Have you ever experienced an adrenaline rush? How about a runner’s high?
Whatever you call it, it stems from one place — your endorphins.
You’ve heard the term before, but exactly what are endorphins? How do they make you feel better? And what can you do to increase the amount of endorphins inside your body?
Keep reading to learn more about your body’s all-natural “feel-good” hormones!
What Are Endorphins Anyway?
Endorphins are natural chemicals produced inside your body. They act as neurotransmitters and play a significant role in regulating pain and pleasure.
Ready for a little Latin lesson? The term “endorphin” is a blend of “endogenous” (originating within the body) and “morphine” (a potent pain-relieving medication). In other words, it’s your body’s naturally produced “morphine!”
These compounds are primarily produced by the central nervous system and the pituitary gland. They respond to various stimuli, especially stress, pain, and physical activity.
Endorphins function as natural painkillers by binding to specific receptors in the brain and spinal cord. In effect, they block the transmission of pain signals to your brain. Your body releases them in response to stress or discomfort, helping to mitigate pain and promote well-being.
This pain-relief mechanism is particularly pronounced during intense physical activities or moments of high stress. That’s why you’ll often hear it referred to as the “endorphin rush” or “runner’s high.”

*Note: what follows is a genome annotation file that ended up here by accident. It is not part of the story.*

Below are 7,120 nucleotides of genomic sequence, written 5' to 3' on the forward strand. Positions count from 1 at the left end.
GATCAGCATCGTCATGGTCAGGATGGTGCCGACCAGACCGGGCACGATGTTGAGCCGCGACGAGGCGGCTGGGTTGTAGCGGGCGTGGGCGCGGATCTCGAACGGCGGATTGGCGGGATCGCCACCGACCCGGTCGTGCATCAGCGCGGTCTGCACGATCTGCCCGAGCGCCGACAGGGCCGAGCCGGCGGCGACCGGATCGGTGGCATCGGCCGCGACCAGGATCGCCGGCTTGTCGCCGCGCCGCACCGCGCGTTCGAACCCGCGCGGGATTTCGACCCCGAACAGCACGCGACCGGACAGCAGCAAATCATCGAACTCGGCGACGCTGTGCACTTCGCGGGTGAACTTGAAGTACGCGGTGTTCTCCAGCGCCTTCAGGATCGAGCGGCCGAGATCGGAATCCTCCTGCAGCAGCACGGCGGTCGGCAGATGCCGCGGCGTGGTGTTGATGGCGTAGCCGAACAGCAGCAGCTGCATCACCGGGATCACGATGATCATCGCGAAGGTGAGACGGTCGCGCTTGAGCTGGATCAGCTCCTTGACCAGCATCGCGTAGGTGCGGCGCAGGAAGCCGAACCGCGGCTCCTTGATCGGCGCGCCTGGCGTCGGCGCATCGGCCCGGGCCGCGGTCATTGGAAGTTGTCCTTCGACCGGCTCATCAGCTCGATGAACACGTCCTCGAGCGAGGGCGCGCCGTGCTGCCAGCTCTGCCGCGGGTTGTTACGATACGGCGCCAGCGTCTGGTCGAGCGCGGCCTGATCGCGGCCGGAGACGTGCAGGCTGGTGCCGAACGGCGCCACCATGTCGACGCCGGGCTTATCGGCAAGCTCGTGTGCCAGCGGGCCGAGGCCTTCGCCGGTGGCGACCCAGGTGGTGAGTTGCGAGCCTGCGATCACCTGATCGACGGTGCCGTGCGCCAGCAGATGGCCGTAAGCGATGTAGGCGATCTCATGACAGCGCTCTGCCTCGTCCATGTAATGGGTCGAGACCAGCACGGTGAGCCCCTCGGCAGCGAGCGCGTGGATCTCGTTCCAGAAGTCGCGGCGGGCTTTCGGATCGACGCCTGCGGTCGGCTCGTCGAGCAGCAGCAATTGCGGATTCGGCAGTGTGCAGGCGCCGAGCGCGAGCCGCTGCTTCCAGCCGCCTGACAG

Endorphins are closely associated with feelings of pleasure and euphoria. They contribute to both feelings of happiness and stress reduction. This is why activities like exercise, laughter, massage therapy, and even certain foods can trigger their release.
The release of endorphins during these activities can enhance your mood and provide a sense of contentment.
What’s the Connection Between Massage and Endorphins?
During a massage, several physiological changes occur inside your body. These changes trigger the release of endorphins and contribute to feelings of happiness and contentment.
For starters, your therapist’s touch activates pressure receptors in the skin and soft tissues. This sensory input sends signals to the brain, stimulating the release of endorphins. As we just discussed, these act as natural painkillers and mood enhancers.
Massage also improves circulation in the massaged areas, delivering oxygen and nutrients while removing metabolic waste products. This increased blood flow helps to reduce muscle tension and relieve discomfort.
In addition, massage promotes relaxation and reduces your body’s production of stress hormones like cortisol. Lower stress levels can enhance your mood and contribute to a sense of well-being.
By kneading and stretching muscles, a massage therapist can release muscular knots and tension. This physical relief signals the brain to release endorphins, which provide even more natural pain relief.
Finally, the calming environment and rhythmic movements of a massage activate your parasympathetic nervous system. This action promotes relaxation while reducing the perception of pain and stress.
Pain Relief & Reduced Stress: A Winning Combination
Could you use more endorphins in your life? We all could!
Whether it’s for pain relief, stress reduction, or both, regular massages can do wonders for your physical and mental health. If it’s been a while since your last massage, why not tick this item off your self-care to-do list?
Give us a call at 970-748-1600 to schedule your next massage in Avon, Colorado.